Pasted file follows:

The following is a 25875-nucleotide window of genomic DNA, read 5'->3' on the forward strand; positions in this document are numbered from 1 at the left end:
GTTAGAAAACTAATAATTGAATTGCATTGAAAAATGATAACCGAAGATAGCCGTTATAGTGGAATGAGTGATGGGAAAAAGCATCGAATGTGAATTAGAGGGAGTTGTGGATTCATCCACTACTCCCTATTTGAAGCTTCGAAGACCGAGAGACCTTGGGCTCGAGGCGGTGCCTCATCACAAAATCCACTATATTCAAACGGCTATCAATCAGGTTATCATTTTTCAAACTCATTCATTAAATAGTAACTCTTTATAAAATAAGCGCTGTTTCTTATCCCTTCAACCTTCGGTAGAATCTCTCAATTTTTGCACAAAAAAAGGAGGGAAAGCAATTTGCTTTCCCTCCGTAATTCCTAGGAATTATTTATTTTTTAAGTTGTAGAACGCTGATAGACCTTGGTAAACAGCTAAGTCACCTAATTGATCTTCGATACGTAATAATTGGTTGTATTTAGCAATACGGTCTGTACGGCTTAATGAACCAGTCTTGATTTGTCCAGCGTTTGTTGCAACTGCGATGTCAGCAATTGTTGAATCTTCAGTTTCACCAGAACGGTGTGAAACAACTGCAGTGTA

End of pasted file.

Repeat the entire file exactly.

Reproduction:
The following is a 25875-nucleotide window of genomic DNA, read 5'->3' on the forward strand; positions in this document are numbered from 1 at the left end:
GTTAGAAAACTAATAATTGAATTGCATTGAAAAATGATAACCGAAGATAGCCGTTATAGTGGAATGAGTGATGGGAAAAAGCATCGAATGTGAATTAGAGGGAGTTGTGGATTCATCCACTACTCCCTATTTGAAGCTTCGAAGACCGAGAGACCTTGGGCTCGAGGCGGTGCCTCATCACAAAATCCACTATATTCAAACGGCTATCAATCAGGTTATCATTTTTCAAACTCATTCATTAAATAGTAACTCTTTATAAAATAAGCGCTGTTTCTTATCCCTTCAACCTTCGGTAGAATCTCTCAATTTTTGCACAAAAAAAGGAGGGAAAGCAATTTGCTTTCCCTCCGTAATTCCTAGGAATTATTTATTTTTTAAGTTGTAGAACGCTGATAGACCTTGGTAAACAGCTAAGTCACCTAATTGATCTTCGATACGTAATAATTGGTTGTATTTAGCAATACGGTCTGTACGGCTTAATGAACCAGTCTTGATTTGTCCAGCGTTTGTTGCAACTGCGATGTCAGCAATTGTTGAATCTTCAGTTTCACCAGAACGGTGTGAAACAACTGCAGTGTA